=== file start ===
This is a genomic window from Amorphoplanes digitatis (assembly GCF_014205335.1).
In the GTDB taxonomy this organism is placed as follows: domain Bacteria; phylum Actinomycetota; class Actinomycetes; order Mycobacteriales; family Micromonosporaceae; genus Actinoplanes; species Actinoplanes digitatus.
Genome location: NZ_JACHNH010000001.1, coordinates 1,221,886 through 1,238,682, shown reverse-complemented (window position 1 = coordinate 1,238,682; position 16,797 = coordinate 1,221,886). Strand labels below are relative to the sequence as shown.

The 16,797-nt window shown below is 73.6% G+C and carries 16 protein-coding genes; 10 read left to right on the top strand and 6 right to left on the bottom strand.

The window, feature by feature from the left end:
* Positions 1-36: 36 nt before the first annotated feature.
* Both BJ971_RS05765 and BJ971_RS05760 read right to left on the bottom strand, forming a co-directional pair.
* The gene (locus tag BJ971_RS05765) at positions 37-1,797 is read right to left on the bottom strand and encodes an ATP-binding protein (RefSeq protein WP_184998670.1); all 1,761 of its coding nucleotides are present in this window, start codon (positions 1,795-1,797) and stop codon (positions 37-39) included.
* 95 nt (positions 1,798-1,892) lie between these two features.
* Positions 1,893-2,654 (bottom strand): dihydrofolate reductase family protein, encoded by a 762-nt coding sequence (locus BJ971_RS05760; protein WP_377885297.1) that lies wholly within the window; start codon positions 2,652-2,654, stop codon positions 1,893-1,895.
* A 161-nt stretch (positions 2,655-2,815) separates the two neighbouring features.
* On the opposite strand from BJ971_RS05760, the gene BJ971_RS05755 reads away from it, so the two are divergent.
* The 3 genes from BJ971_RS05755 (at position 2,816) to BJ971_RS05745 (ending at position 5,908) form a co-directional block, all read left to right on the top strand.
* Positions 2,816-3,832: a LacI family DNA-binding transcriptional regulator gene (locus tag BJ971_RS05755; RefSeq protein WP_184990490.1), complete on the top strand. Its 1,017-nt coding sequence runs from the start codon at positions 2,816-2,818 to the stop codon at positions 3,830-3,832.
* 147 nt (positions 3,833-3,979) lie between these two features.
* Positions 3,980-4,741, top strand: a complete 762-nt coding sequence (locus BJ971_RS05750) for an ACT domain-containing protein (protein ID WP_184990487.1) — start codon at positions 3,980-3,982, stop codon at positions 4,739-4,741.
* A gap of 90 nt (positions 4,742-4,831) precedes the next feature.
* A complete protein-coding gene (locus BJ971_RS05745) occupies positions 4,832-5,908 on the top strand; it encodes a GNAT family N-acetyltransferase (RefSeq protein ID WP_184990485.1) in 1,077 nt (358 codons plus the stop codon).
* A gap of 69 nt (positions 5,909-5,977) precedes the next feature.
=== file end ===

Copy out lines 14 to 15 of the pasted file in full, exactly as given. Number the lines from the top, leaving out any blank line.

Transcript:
* Positions 2,816-3,832: a LacI family DNA-binding transcriptional regulator gene (locus tag BJ971_RS05755; RefSeq protein WP_184990490.1), complete on the top strand. Its 1,017-nt coding sequence runs from the start codon at positions 2,816-2,818 to the stop codon at positions 3,830-3,832.
* 147 nt (positions 3,833-3,979) lie between these two features.